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Clan Wardlaw


The various printed accounts of this family claim for it a very high antiquity, stating that it came from Saxony early in the sixth century. Cardinal Walter Wardlaw, when Rector of the University of Paris, is said to have written a history of the Wardlaw Family. Playfair in his Baronetage states this as an undoubted fact, and mentions that a copy was in the Royal Library of France until the Revolution. A Mr. Craig of the Riccarton family stated about 1789 that the King of France, The University of Paris, and the head of the Wardlaw family all had copies. The one in the Royal Library of France was said to have been destroyed at the Revolution.

On coming from Saxony to the time we know of in 1066, when Malcolm Canmore conferred on them large estates in Scotland, they were in England. Our few clues indicate Tynedale in Northumberland.

The Wardlaw lands were in Galloway until they lost them by siding with Baliol. When King Robert the Bruce came into power the Wardlaws went to his side and he bestowed on them half of the Barony of Wilton, and they were of Wilton for over 120 years. The first Laird of Wilton, Henry Wardlaw of Wilton, married Mary Stewart, the niece of Sir Walter the High Stewart of Scotland. He had at least 4 sons and 3 daughters: Henry Wardlaw 2nd Laird of Wilton; Cardinal Walter Wardlaw; William Wardlaw; Gilbert Wardlaw Lord of Riccarton, was given lands of Spitalton and Sainct Giles Grange from Cardinal Walter Wardlaw that had been granted to him from King David. Gilbert's branch continued down the lands of Riccarton and Warriston, Kilbaberton and the Grange.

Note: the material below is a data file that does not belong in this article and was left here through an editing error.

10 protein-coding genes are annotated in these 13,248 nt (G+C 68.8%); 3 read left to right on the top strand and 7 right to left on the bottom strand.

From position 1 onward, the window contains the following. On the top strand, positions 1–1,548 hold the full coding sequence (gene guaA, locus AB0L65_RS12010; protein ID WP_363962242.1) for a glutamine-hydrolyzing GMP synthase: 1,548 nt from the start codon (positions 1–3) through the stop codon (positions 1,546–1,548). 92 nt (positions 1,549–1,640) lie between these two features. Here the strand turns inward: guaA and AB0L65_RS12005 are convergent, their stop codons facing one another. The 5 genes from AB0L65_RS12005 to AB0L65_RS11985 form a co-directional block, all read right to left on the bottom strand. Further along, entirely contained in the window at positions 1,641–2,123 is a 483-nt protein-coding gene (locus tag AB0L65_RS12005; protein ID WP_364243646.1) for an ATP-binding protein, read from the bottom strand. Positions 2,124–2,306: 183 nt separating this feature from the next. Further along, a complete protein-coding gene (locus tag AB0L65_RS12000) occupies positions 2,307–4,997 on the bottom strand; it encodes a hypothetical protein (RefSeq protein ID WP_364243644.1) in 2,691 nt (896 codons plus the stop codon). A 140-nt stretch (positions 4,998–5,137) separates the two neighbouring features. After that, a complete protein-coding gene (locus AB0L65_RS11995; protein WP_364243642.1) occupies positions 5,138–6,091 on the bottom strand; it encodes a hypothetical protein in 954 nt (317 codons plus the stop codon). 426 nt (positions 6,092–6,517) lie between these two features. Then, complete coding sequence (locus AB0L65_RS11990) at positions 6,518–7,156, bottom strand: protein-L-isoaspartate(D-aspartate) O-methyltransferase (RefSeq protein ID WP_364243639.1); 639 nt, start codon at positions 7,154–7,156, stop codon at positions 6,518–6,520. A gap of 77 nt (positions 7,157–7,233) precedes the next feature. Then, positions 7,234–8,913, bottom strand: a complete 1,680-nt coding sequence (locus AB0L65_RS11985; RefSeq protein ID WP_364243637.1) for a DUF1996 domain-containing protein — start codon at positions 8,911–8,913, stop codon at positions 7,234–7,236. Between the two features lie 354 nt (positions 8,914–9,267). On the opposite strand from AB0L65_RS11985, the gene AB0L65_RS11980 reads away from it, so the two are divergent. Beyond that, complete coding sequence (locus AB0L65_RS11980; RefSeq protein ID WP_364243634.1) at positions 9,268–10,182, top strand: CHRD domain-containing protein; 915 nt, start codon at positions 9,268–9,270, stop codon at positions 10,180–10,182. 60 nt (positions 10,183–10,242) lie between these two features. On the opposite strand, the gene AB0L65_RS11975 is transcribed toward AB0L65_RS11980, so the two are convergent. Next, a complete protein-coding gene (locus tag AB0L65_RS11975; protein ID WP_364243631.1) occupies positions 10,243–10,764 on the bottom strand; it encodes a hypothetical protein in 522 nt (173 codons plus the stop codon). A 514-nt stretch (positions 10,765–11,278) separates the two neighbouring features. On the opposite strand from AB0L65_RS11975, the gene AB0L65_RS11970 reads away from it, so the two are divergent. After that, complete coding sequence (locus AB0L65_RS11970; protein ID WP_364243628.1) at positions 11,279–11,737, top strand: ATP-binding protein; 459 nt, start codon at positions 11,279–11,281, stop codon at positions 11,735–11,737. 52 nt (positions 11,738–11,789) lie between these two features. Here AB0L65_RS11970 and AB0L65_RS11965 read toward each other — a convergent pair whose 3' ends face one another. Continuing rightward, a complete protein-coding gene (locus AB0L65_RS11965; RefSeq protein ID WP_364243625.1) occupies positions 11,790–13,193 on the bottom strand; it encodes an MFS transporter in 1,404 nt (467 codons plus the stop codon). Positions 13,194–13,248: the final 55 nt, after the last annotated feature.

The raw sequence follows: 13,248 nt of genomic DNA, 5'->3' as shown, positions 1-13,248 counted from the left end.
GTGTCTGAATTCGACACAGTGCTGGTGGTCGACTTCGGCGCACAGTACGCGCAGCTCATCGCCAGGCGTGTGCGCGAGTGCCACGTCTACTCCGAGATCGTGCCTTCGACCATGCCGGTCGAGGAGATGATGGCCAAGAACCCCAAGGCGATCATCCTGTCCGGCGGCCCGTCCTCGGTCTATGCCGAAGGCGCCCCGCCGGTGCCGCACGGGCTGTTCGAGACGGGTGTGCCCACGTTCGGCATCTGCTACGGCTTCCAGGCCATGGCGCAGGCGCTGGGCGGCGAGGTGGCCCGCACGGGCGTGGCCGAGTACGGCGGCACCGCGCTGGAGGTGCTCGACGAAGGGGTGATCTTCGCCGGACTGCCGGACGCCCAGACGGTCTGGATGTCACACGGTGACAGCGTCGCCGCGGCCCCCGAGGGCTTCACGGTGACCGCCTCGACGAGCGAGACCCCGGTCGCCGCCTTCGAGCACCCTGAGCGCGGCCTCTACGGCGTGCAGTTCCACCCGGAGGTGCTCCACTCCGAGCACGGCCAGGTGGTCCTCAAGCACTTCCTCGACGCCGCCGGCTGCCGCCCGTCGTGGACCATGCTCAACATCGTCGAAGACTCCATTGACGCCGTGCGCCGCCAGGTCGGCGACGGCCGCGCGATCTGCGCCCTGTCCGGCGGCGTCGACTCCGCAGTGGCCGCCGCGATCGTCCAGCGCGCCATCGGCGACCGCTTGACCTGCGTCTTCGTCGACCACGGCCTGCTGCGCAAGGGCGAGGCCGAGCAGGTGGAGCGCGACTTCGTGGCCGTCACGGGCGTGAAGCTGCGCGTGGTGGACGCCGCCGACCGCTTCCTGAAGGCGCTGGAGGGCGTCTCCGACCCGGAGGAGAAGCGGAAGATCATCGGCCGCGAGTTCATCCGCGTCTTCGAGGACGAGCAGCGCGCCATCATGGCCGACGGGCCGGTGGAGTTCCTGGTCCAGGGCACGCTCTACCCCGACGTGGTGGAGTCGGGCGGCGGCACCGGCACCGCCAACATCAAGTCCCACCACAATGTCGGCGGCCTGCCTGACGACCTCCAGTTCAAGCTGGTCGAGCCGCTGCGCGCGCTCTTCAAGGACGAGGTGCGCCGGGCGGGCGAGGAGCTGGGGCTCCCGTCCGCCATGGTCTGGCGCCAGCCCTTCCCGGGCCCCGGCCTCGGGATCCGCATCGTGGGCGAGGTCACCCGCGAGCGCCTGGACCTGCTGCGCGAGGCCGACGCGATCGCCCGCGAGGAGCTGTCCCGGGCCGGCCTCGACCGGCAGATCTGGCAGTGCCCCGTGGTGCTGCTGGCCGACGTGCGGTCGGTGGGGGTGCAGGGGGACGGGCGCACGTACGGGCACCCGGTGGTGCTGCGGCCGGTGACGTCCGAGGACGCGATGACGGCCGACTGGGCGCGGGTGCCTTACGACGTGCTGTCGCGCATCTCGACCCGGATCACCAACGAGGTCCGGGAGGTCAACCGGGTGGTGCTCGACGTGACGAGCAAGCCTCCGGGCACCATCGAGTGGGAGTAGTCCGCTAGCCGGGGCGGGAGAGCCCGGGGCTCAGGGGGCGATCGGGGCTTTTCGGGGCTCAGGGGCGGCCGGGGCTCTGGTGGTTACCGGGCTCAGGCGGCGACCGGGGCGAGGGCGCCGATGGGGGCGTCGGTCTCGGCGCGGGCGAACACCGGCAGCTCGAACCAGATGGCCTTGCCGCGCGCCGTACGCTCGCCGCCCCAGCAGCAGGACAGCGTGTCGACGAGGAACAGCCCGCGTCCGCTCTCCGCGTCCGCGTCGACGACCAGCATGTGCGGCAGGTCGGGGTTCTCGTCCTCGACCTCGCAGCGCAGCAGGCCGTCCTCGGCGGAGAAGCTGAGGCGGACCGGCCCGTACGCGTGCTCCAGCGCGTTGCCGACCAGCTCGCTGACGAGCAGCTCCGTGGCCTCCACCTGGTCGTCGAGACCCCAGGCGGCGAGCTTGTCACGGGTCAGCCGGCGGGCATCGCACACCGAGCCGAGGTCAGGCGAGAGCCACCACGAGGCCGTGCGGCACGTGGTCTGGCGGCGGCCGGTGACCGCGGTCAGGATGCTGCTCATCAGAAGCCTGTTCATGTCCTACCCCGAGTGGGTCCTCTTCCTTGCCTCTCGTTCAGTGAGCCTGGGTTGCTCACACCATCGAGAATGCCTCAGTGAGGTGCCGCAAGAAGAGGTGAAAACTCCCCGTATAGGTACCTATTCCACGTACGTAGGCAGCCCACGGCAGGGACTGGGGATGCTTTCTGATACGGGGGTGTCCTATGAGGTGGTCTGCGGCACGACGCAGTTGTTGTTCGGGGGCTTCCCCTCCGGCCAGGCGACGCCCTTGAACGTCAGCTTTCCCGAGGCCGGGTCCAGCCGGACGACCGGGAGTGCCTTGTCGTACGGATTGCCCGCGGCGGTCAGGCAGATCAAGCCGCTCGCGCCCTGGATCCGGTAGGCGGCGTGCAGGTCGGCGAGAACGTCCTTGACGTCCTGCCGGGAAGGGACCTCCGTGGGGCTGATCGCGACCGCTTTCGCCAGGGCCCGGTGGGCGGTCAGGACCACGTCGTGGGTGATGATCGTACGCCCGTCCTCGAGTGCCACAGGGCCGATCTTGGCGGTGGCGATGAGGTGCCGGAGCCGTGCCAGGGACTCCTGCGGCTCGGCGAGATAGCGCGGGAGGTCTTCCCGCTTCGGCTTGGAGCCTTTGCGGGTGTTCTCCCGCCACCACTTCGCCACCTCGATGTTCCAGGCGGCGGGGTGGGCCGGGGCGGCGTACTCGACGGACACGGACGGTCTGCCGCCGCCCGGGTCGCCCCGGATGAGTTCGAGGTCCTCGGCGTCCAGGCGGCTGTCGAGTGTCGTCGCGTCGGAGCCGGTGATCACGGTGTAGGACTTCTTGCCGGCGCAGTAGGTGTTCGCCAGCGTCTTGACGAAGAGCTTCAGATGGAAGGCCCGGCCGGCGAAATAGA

Cardinal Walter Wardlaw's nephew, Bishop Henry Wardlaw, founded St. Andrews University and his effigy remains there, associated with the St. Andrews Cathedral ruins. One of the streets close to the university is Wardlaw Gardens,

The 2nd Laird of Wilton, Henry Wardlaw of Wilton, had a son William, who was the 3rd Laird of Wilton and his son Andrew the 4th Laird of Wilton married Christian de Valoniis, the heiress of Torrie and Inchgall and the Wardlaws were of Torrie down for many generations.

Our lines going back from Henry I. Wardlaw are extensive and go back on several royal king lines. The Wardlaws were in favor with and worked closely with many of the kings and so were granted lands and titles throughout the years. At one time it was said that the Wardlaws possessed all the land 'between the Ochils and the Forth'. Their castles and mansion houses are well documented in many books and most are still standing, although some are in ruins. The line of Wardlaw Baronets stretches down to the present day. The Wardlaw pure coat-of-arms was first owned by Wardlaws of Wilton, then was quartered with Valoniis of Torrie.

Wardlaws of today are spread all over the globe. They went to Australia, New Zealand, England, Canada and America.


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